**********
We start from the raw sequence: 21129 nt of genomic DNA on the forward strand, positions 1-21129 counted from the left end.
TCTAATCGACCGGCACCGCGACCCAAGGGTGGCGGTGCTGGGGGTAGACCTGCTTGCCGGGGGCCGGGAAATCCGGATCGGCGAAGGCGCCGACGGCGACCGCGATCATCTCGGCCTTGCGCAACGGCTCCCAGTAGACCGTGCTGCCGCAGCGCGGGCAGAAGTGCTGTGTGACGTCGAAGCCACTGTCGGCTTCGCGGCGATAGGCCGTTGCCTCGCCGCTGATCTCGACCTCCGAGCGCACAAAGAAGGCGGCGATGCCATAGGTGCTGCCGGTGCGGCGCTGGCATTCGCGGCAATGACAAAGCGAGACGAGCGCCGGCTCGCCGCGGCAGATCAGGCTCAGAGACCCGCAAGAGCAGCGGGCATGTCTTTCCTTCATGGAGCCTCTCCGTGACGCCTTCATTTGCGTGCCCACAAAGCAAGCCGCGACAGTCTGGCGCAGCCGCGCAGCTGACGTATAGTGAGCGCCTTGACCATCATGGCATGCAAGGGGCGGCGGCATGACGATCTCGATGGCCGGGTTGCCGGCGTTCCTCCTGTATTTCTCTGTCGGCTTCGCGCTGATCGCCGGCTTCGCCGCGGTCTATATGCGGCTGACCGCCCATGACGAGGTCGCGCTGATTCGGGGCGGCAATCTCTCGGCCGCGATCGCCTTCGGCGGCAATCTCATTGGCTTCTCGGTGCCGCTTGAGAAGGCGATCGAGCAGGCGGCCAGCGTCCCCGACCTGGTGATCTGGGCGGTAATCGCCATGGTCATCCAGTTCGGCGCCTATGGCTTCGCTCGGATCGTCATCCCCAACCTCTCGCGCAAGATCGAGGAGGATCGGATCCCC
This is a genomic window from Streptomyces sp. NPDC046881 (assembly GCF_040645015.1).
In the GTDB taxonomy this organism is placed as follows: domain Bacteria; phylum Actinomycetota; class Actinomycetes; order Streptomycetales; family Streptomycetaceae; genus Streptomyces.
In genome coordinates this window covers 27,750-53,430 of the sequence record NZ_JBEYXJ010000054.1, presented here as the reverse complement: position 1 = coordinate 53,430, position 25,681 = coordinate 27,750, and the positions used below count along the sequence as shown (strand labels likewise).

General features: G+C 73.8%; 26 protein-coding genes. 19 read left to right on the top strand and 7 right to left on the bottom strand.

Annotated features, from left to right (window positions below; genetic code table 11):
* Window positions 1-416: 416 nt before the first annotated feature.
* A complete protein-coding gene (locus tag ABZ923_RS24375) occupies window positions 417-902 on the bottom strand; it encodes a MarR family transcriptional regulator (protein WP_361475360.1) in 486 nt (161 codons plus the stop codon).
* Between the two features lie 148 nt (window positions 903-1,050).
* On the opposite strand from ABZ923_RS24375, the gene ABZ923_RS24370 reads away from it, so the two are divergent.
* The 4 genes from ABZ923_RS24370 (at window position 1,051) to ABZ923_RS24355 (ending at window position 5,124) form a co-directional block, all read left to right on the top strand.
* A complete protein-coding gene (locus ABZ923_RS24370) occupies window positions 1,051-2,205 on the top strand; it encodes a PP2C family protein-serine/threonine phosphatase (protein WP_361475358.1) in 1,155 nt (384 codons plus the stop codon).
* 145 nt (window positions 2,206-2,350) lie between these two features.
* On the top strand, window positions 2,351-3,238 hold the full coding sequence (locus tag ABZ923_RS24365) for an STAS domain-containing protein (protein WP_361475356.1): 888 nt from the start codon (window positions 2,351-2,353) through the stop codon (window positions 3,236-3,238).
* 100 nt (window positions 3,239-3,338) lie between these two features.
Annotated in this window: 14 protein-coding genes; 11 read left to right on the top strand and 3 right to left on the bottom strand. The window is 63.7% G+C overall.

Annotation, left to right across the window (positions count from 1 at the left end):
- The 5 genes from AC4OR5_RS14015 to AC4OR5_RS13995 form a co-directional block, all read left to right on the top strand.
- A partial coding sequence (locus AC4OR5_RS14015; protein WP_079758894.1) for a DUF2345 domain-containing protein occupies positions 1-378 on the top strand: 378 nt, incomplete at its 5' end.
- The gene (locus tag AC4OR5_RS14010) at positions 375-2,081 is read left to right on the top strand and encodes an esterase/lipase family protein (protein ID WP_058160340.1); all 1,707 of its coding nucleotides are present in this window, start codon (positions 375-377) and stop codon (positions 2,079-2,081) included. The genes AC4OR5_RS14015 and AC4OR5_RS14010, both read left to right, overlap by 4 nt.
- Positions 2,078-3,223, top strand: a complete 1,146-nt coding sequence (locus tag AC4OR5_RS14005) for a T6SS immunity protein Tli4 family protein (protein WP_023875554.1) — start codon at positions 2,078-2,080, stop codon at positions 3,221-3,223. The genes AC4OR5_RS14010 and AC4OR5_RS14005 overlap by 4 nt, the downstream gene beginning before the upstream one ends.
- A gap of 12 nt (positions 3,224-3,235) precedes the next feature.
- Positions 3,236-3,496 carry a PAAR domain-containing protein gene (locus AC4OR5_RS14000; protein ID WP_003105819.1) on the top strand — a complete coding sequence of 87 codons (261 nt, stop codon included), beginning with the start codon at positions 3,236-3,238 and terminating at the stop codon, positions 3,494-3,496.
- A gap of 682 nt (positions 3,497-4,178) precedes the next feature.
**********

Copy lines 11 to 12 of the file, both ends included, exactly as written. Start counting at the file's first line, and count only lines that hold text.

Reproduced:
* On the opposite strand from ABZ923_RS24375, the gene ABZ923_RS24370 reads away from it, so the two are divergent.
* The 4 genes from ABZ923_RS24370 (at window position 1,051) to ABZ923_RS24355 (ending at window position 5,124) form a co-directional block, all read left to right on the top strand.